Report by Katie Souris
Letting My Laces Down for the ATC
I can’t say I’ve thru-hiked the A.T. , yet. Nor can I say I’m the world champion of whipping out a mummy-bag, jumping into it, zipping up, and cramming it back into the stuff sack. But what I can say at least, after the ATC “Kick Your Boots Off” Fundraiser at the Isis Restaurant and Music Hall on Thursday, November 6th, is that I’ve tangoed my way down an A.T. Trail runway made with chart paper and sharpie marker, twirling and jiving over the fourteen states from Georgia to Maine that the A.T. passes through. I can say that I’ve competed in the sleeping bag challenge to be the fastest in and out of the bag, and although I didn’t win, I still felt wrapped up in the spirit and warmth of the crowd, made up of thru-hikers and lovers of all things out-of-doors.
I was invited to the Appalachian Trail Conservancy Benefit by a co-worker and thru-hiker who summited Katahdin a little over a year ago. She, trail name ‘Cruise,’ along with her husband and partner of over 15 years ‘Corndog,’ are featured on pg. 24 of the March-April 2014 edition of AT Journeys, the magazine of the ATC, standing atop Old Speck Mountain in Maine. I was honored to be a guest of two celebrities of their status.
The love that the crowd had for the ATC was apparent in every smiling face and in the dance-floor ready enthusiasm of couples and singles dressed in their best hiking gear. The benefit featured two local bands, Blind Boy Chocolate and the Milk Sheiks and Pleasure Chest. The front man of the latter act led the fashion show competition, two-stepping on Pennsylvania and Connecticut like he was rock-hopping across the Nantahala River.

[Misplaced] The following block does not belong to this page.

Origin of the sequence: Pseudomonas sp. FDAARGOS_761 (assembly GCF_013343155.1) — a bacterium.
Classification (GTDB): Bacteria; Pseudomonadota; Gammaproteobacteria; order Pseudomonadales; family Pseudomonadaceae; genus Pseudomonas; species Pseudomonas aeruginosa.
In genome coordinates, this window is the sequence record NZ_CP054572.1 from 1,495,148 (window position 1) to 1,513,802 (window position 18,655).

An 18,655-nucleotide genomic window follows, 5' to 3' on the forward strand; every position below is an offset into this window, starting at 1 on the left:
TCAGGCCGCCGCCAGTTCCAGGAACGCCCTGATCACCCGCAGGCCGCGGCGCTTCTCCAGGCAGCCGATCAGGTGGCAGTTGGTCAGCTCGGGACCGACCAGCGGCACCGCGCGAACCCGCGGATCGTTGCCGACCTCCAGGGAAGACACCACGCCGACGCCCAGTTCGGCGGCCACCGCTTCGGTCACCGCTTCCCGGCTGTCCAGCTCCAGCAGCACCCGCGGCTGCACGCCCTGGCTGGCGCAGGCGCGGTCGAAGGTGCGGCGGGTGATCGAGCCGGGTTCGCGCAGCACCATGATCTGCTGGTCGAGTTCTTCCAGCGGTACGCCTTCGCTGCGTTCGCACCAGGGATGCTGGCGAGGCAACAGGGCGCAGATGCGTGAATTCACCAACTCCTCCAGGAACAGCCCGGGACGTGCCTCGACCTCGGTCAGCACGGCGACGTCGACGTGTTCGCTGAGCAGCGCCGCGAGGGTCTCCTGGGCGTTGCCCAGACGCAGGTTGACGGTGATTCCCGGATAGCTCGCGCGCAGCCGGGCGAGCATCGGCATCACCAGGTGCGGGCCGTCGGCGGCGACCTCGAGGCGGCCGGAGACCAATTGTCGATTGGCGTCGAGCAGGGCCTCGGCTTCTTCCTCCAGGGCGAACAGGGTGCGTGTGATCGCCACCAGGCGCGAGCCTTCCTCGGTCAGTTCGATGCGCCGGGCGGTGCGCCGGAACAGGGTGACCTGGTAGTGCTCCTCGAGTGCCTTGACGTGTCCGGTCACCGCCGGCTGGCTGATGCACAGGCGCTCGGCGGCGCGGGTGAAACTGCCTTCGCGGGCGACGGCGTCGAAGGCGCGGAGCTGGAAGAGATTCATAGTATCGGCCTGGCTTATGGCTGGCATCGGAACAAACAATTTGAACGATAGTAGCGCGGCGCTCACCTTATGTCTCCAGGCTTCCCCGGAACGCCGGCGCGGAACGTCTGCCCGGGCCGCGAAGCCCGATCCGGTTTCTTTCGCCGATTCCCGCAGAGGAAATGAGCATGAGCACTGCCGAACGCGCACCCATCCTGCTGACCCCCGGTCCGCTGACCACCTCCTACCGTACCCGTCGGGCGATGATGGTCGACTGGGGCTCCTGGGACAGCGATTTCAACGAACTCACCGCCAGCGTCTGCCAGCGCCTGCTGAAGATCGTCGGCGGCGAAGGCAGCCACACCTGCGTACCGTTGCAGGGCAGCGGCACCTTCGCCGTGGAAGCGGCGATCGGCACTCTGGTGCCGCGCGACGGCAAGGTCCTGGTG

The raffle tickets were cheap and the talk was good upstairs by the prize tables, where drawings for a $50 Sierra Nevada gift certificate and a weekend stay at the famous Len Foote Hike Inn in North Georgia were up for grabs. While deciding whether I would prefer to win an ultralight backpack or a trendy camping hammock I spoke to Stuart Cowles, Founder, Creator and President of ClimbMax Climbing Center and ClimbMax Mountain Guides, who said that his experience of thru-hiking the trail, although it was many years ago, still moves him today.
Proceeds from the evening went to support the mission of the ATC which was established in 1925 to, “Preserve and Manage the Appalachian Trail.” The ATC publishes maps and guidebooks covering the entire length of the trail in detail and calls on many devoted volunteers and staff to enable generations of hikers to learn and grow from stepping foot on the path.
In addition to the festivities, dancing, and the camaraderie, ATC staff passed out maps, copies of its magazine and information on the trail and their work in partnership with the National Park Service. By the end of the night I had followed protocol and kicked my boots off (because it’s hard to dance in wool socks and ankle high hikers). I hope some day I can be lucky enough to lace them up and hit the trail, just like so many of the people I admire and respect who’ve found something beyond words along this national treasure.
If you weren’t able to make it the Fundraiser, don’t worry…You can still give some of your funds. Go to www.appalachiantrail.org to donate, get involved and find out more about the Conservancy.